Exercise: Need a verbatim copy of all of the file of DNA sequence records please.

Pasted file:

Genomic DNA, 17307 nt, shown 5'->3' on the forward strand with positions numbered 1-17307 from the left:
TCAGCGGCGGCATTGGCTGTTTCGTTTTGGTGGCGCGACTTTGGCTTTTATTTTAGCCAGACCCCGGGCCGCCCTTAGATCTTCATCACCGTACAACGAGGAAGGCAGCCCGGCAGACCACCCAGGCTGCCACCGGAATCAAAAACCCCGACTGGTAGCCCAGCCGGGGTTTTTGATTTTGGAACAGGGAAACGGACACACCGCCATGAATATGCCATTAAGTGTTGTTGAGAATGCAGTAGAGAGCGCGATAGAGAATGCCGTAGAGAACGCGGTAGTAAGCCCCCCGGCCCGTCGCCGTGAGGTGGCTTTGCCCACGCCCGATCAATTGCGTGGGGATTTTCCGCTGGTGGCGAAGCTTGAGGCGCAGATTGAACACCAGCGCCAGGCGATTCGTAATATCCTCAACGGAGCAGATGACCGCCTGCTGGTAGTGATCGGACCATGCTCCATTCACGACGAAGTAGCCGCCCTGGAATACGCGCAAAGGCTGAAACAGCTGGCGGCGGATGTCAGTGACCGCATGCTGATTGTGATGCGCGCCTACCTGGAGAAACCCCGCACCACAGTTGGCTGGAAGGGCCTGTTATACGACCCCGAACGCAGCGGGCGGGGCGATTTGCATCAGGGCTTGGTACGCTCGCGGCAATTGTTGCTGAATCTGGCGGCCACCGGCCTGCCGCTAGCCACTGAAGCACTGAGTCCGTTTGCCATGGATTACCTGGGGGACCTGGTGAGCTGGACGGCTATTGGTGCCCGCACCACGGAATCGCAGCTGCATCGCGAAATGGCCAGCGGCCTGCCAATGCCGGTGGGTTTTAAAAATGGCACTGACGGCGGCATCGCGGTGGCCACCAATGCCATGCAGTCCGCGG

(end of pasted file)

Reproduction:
Genomic DNA, 17307 nt, shown 5'->3' on the forward strand with positions numbered 1-17307 from the left:
TCAGCGGCGGCATTGGCTGTTTCGTTTTGGTGGCGCGACTTTGGCTTTTATTTTAGCCAGACCCCGGGCCGCCCTTAGATCTTCATCACCGTACAACGAGGAAGGCAGCCCGGCAGACCACCCAGGCTGCCACCGGAATCAAAAACCCCGACTGGTAGCCCAGCCGGGGTTTTTGATTTTGGAACAGGGAAACGGACACACCGCCATGAATATGCCATTAAGTGTTGTTGAGAATGCAGTAGAGAGCGCGATAGAGAATGCCGTAGAGAACGCGGTAGTAAGCCCCCCGGCCCGTCGCCGTGAGGTGGCTTTGCCCACGCCCGATCAATTGCGTGGGGATTTTCCGCTGGTGGCGAAGCTTGAGGCGCAGATTGAACACCAGCGCCAGGCGATTCGTAATATCCTCAACGGAGCAGATGACCGCCTGCTGGTAGTGATCGGACCATGCTCCATTCACGACGAAGTAGCCGCCCTGGAATACGCGCAAAGGCTGAAACAGCTGGCGGCGGATGTCAGTGACCGCATGCTGATTGTGATGCGCGCCTACCTGGAGAAACCCCGCACCACAGTTGGCTGGAAGGGCCTGTTATACGACCCCGAACGCAGCGGGCGGGGCGATTTGCATCAGGGCTTGGTACGCTCGCGGCAATTGTTGCTGAATCTGGCGGCCACCGGCCTGCCGCTAGCCACTGAAGCACTGAGTCCGTTTGCCATGGATTACCTGGGGGACCTGGTGAGCTGGACGGCTATTGGTGCCCGCACCACGGAATCGCAGCTGCATCGCGAAATGGCCAGCGGCCTGCCAATGCCGGTGGGTTTTAAAAATGGCACTGACGGCGGCATCGCGGTGGCCACCAATGCCATGCAGTCCGCGG